AirPods Max: Heck yeah, they are expensive, and rightfully so
Last week, Apple made its final product announcement of the year when the company announced the new AirPods Max headphones. If you were quick enough to grab a pair of these $550 wireless over-the-ear headphones, they started arriving this week. I’m not going to do a full in-depth review of this product because I think there will be a ton of nitty-gritty analysis done by competing publications (such as CNET’s excellent deep dive) and my Jason Squared co-host Jason Cipriani. But I’ve spent now two days using this very controversial piece of Apple hardware, and I felt it was important that we separate the facts from all the hype and rage generated by this product.
Boy, do people get peeved about a pair of headphones
When you tell people you’ve bought a pair of these things, most of them think you’ve lost your mind. I’ll admit that spending $587 with taxes for a pair of headphones made by a consumer electronics company for recreational use — not by a professional audio company for some kind of productive workflow use — sounds completely insane. (Particularly when we’re in the middle of a pandemic and a lot of people can’t pay their bills.) I get that. But part of our jobs as reviewers and tech journalists is to determine whether this sort of gear is all hype or if there’s meat to it.
Nobody loses their mind when you mention buying high-end voice conferencing headphones from a brand like Jabra or Plantronics. That’s work equipment, and we expect it will be expensive. But spend that kind of money at Apple, and people go ballistic. Double standard, anyone?.
I’ve bought other headphones in the same price range from Sennheiser and Sony in years past, and none of them have this kind of build quality. So much of this thing is made out of metal, so naturally, it’s heavier than plastic stuff.
This is not to say that these are uncomfortable to wear. I’d say they are more comfortable than other headphones I have used because of the breathable fabric used (think of the stuff that lines the back of $1,600 Herman Miller Aeron chairs) on the earmuffs and the headband wrapping. You don’t get sticky and sweaty using them for long periods, and the weight has an almost comforting feel to it, like one of those weighted blankets used for anxiety and insomnia.
As points of comparison, I bought the Microsoft Surface headphones a few years ago when they were $350; the current generation ones have gone down in price a bit, to $249. So roughly half the price of AirPods Max, and those are entirely made of plastic and feel downright cheap by comparison. The Sony WH-1000MX4, at $350 list (currently $278 which is a very good buy) are considered some of the best noise-canceling headphones, which built for recreational purposes like the AirPods Max, are also plastic construction.
My Jabra Evolve2 85 are $449 list (you might be able to find them for $350 on Amazon for the Microsoft Teams optimized version). These are high-end noise isolation headphones for office work, conferencing, music, and movies — our mobile columnist Matthew Miller rated them “Spectacular” — and they are also constructed like junk compared to AirPods Max.
Sound quality is impressive and Spatial Audio is no joke
In a word, they sound fantastic. When I compare these to the other high-end headphones I own right now, these are vastly superior in terms of overall sound reproduction when you listen to them on a device that is optimized for them, such as an iPad or the iPhone.
I tested these with several movies with many deep low-frequency effects, such as the three most recent Star Wars films, and boy, when you watch them do you get a serious subwoofer bass effect; this thing will rattle your brain if you crank them up really high.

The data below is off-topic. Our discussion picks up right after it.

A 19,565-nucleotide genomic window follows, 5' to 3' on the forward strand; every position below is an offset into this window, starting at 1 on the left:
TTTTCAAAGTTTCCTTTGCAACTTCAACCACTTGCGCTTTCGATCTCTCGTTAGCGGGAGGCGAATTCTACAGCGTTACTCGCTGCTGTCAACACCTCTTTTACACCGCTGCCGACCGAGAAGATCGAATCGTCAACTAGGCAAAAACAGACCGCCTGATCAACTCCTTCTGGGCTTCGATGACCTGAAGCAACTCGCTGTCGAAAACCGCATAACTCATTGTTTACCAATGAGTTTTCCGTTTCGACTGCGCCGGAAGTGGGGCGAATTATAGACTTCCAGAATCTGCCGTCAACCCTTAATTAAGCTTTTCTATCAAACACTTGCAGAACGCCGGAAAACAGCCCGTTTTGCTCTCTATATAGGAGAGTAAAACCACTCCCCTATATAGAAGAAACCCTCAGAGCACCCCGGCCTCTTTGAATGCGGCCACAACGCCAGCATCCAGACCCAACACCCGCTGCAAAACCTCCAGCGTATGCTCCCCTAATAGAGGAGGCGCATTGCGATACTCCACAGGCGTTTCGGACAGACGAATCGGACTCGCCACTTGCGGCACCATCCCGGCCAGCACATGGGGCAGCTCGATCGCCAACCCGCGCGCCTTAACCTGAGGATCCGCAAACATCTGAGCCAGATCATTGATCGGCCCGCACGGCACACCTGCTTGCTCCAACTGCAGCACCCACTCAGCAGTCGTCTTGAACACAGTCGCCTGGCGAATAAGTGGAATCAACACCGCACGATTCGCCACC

For example, my wife and I took turns on my iPad Pro watching The Rise Of Skywalker on Disney+, particularly the opening chapter where Kylo Ren meets Emperor Palpatine. This scene is notable for the thunderous rumbling of Palpatine’s voice and the lightning effects, and you really feel it on AirPods Max. My wife wondered if the headphones had a force/haptic feedback feature in them — but no this was just the low-frequency sound reproduction capabilities of the speaker drivers themselves creating the vibrations.
Spatial Audio, a way of virtualizing surround sound 3D theater audio using headphones, and processed using the wirelessly connected iPhone and iPad system’s unique software capabilities, is astounding. Effects come from all directions around your head. If you move your head, the sound positioning changes. This feature is possible from using an integrated gyroscope and an accelerometer built into the device and certainly adds to the build costs.
The dynamic range and the 3D audio effect reproduction of these things are flat-out incredible; I never want to go into a movie theater ever again.
Music also sounds really good, as good as any high-end headphones I have ever owned, both on the iPhone/iPad and the Mac. The AirPods Max produces very crisp highs and excellent mid-range reproduction, with the Classic Rock, R&B, Jazz, Classic, and Vocals I sampled from Apple Music.
Equalization (EQ) is a mixed bag. If you are using the AirPods Max on a Mac, and specifically using Apple Music, you can adjust EQ with a fine-tune for pre-amp, individual frequency response ranges, as well as with genre presets for things like Classic Rock (for those of us that want to hear the analog background studio hiss and twangy electric guitar highs of the 1960s). On iOS, you can set music genre equalization profiles only, within Settings > Apple Music. For Video content, the headsets use Apple’s Dynamic EQ feature, which is what is used system-wide by default for all apps on iOS and macOS.
Would I like this to be a system-wide manual EQ on both iOS and Mac so you can do this with other music services? Sure, but I suspect if you’re buying these things, you’ve also spent money on Apple One and are listening to Apple Music as your primary music content provider.
Also: What is Apple One, how to subscribe, and how much is it?
The mics are decent but don’t ditch your pro microphone
The AirPods Max is not designed to be used for heavy voice conferencing like the Jabra or Plantronics stuff. They have no dedicated boom mics. The integrated microphones are intended primarily for use with Active Noise Cancellation and Transparency. That being said, as you’ll be able to see in the video, which Jason Cipriani and I both recorded using Zoom and also Audacity, as well as in my own separate audio tests, that microphone quality should be more than good enough for the corporate user. However, if I had to do broadcast-quality podcasting regularly, I would still opt for a dedicated mic and use the AirPods as monitors because they are undoubtedly excellent for that.